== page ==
Rich


PiLFy  (A License)

Dec 25, 2011, 8:24 AM
Post #68 of 108 (591 views)
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Re: [Para5-0] Requiring B license applicants to fly their canopy with their eyes closed for 15 seconds (5 flares, approx 3 seconds each)? [In reply to] Can't Post

I understand your points on that clearly, Rich. I do go through drills when jumping an unfamiliar canopy. I only pasted that quote in again because someone else (whose admitted hobby is to stir the pot) chose to cite a different reply I'd sent to you.

We're cool Wink.


kallend  (D 23151)

Dec 25, 2011, 12:30 PM
Post #69 of 108 (559 views)
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Re: [theonlyski] Requiring B license applicants to fly their canopy with their eyes closed for 15 seconds (5 flares, approx 3 seconds each)? [In reply to] Can't Post

In reply to:
In reply to:
>I think flying your canopy with your eyes closed makes about as much sense as
>driving or cycling on a public road with your eyes closed, even if you 'assume' it's
>empty.

Or flying with a hood on during pilot training?

Slight difference there is that you have a safety pilot to keep you clear of aircraft and other things.

AND the hood lets you see the instruments.


Premier skybytch  (D License)

Dec 25, 2011, 5:56 PM
Post #70 of 108 (533 views)
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Re: [PiLFy] Requiring B license applicants to fly their canopy with their eyes closed for 15 seconds (5 flares, approx 3 seconds each)? [In reply to] Can't Post

In reply to:
"My point is that I already had to fulfill the requirement for my A. Why require it to be done again, & be signed off only by an ST&A? If I didn't display enough proficiency doing the initial drills. My instructors would've made me do them again until I was."

So your point here is to complain about having to get someone to initial a few spots and sign a name on a card? If you've done the drills, go tell the local S&TA that you've done so and have them signed off. No big deal.

btw, one of my hobbies is indeed pot stirring . Not much else I can do until the ortho says I can jump again (fyi, ice hockey is dangerous). Other than teaching canopy courses that is..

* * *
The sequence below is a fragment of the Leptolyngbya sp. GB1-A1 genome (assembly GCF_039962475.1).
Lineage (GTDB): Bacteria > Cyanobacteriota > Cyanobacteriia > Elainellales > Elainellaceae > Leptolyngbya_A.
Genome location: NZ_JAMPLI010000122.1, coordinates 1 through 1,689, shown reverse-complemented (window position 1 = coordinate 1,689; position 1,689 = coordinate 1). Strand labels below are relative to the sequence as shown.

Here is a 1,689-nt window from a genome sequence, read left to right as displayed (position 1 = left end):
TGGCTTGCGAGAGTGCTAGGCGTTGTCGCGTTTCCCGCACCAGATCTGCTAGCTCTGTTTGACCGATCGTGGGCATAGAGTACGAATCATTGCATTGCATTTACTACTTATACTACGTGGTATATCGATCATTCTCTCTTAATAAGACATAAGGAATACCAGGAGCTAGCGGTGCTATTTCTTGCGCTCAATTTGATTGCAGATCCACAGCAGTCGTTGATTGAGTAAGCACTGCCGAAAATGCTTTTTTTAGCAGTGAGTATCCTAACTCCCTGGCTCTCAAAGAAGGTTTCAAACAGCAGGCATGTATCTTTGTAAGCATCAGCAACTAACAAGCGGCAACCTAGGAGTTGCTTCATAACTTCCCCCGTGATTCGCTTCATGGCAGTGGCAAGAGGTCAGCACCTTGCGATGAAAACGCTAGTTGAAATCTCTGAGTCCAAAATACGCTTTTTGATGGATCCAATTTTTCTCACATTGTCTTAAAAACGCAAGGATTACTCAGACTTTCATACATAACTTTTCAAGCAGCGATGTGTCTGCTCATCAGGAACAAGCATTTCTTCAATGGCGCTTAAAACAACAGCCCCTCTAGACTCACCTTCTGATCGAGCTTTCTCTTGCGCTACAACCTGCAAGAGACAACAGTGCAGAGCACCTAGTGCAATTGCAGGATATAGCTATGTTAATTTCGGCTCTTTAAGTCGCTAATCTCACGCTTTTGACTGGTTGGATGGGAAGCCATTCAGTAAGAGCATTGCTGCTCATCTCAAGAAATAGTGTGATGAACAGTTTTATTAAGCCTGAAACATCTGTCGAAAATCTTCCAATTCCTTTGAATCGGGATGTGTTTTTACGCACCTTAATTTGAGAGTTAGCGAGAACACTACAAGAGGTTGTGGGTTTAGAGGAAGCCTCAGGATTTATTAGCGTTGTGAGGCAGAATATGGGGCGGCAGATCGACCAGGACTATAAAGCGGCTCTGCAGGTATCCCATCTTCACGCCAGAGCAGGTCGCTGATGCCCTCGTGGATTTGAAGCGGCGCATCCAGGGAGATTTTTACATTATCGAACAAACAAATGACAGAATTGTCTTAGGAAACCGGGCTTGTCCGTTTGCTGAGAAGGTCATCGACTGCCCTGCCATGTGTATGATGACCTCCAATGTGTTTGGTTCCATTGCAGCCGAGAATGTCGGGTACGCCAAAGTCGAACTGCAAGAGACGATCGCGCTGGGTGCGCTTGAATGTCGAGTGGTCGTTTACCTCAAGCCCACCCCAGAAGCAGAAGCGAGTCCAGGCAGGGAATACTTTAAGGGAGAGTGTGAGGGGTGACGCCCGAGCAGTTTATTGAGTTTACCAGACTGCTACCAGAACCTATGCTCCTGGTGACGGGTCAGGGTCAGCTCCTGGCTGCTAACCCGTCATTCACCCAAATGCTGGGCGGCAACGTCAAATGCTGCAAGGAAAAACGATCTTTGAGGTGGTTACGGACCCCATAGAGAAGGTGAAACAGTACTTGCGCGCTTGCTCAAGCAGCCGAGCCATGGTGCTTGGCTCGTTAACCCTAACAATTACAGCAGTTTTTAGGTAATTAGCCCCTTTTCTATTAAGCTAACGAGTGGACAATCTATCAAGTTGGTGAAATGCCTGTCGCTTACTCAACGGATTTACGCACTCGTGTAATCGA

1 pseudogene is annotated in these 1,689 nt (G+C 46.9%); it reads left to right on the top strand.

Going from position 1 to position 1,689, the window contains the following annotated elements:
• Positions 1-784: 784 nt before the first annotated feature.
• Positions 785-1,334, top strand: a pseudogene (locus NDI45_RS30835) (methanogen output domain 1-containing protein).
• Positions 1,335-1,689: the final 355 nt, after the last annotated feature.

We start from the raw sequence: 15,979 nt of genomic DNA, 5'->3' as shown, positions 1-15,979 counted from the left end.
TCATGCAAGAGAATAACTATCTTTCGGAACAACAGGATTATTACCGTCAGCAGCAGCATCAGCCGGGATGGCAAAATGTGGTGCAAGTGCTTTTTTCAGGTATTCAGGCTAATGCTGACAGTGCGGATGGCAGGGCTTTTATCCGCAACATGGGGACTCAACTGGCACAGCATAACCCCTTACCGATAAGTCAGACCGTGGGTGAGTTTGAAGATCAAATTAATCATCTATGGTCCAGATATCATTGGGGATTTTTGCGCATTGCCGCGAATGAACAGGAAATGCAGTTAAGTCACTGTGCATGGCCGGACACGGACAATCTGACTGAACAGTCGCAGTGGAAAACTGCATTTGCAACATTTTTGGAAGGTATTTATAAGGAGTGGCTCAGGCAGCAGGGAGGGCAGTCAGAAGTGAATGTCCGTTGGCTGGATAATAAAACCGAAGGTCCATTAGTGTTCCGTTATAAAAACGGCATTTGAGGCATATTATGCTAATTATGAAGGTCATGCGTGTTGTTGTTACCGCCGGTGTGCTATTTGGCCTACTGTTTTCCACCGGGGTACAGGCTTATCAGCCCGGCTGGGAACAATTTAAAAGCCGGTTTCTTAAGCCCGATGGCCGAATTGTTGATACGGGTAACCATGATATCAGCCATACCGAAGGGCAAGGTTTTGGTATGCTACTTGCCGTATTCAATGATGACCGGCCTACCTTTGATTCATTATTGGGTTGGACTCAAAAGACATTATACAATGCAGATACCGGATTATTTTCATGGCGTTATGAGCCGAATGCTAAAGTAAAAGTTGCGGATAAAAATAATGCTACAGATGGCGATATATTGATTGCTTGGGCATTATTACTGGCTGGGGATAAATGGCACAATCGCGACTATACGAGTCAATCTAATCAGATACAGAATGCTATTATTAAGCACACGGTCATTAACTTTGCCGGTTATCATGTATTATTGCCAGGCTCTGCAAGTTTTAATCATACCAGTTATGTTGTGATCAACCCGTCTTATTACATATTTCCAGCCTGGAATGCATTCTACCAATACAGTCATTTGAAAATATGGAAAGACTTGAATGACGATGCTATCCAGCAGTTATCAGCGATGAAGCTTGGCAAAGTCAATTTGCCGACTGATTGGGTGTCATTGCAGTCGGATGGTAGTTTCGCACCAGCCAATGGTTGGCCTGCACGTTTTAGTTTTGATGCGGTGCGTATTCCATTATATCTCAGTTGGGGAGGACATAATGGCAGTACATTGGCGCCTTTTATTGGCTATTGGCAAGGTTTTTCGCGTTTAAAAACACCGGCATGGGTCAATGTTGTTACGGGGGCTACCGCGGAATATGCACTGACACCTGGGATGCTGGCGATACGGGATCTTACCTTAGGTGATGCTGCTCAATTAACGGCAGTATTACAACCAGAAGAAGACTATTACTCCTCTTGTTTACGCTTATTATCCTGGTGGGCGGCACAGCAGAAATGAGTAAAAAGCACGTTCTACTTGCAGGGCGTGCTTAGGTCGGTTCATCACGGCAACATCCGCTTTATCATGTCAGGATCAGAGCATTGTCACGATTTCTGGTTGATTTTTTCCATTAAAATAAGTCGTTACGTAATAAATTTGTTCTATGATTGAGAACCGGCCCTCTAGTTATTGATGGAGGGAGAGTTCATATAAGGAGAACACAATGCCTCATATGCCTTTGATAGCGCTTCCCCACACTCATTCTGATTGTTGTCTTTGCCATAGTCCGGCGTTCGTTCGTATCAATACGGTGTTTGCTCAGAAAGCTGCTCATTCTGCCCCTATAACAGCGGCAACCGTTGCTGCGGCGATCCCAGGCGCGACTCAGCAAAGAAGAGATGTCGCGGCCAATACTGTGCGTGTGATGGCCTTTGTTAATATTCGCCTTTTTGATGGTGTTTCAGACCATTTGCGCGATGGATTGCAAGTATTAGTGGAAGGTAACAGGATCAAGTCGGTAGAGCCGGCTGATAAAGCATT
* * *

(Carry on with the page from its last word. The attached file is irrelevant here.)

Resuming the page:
In reply to:
BTW, don't preach to me about bodies under plastic. I'll bet I've seen more deaths than you ever will.

And if you stay in the sport, you'll see more.


tdog  (D 28800)

Dec 25, 2011, 6:04 PM
Post #71 of 108 (534 views)
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Re: [Para5-0] Requiring B license applicants to fly their canopy with their eyes closed for 15 seconds (5 flares, approx 3 seconds each)? [In reply to] Can't Post

Para,

I understand the concept that an instructor might need to be proven before teaching. However, the new card requires an s&ta to sign each student. In years past my instructor rating expired, as it needs an s&ta signature yearly, for over a month because no one was around to sign it. The s&ta was out of town, or working off site. My app was sitting unsigned for weeks. The RD has never been to out dz that I know of during his term, so he would not even know who would and would not be qualified to be an S&ta. Thankfully we now have a good one, but this is new, and I am not confident if he moved away again we would get a replacement.

Not every dz has an s&ta hanging around the students. That is my problem. Instructors with endorsement should have power to sign. Maybe the s&ta grants that endorsement. Some non uspa dropzones also have uspa students and instructors, but no s&ta, unless an at large rep travels there.


(This post was edited by tdog on Dec 25, 2011, 6:40 PM)


davelepka  (D 21448)

Dec 25, 2011, 7:34 PM
Post #72 of 108 (521 views)
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Re: [tdog] Requiring B license applicants to fly their canopy with their eyes closed for 15 seconds (5 flares, approx 3 seconds each)? [In reply to] Can't Post

Quote:
In years past my instructor rating expired, as it needs an s&ta signature yearly, for over a month because no one was around to sign it. The s&ta was out of town, or working off site. My app was sitting unsigned for weeks. The RD has never been to out dz that I know of during his term, so he would not even know who would and would not be qualified to be an S&ta. Thankfully we now have a good one, but this is new, and I am not confident if he moved away again we would get a replacement.

Not every dz has an s&ta hanging around the students. That is my problem. Instructors with endorsement should have power to sign. Maybe the s&ta grants that endorsement. Some non uspa dropzones also have uspa students and instructors, but no s&ta, unless an at large rep travels there.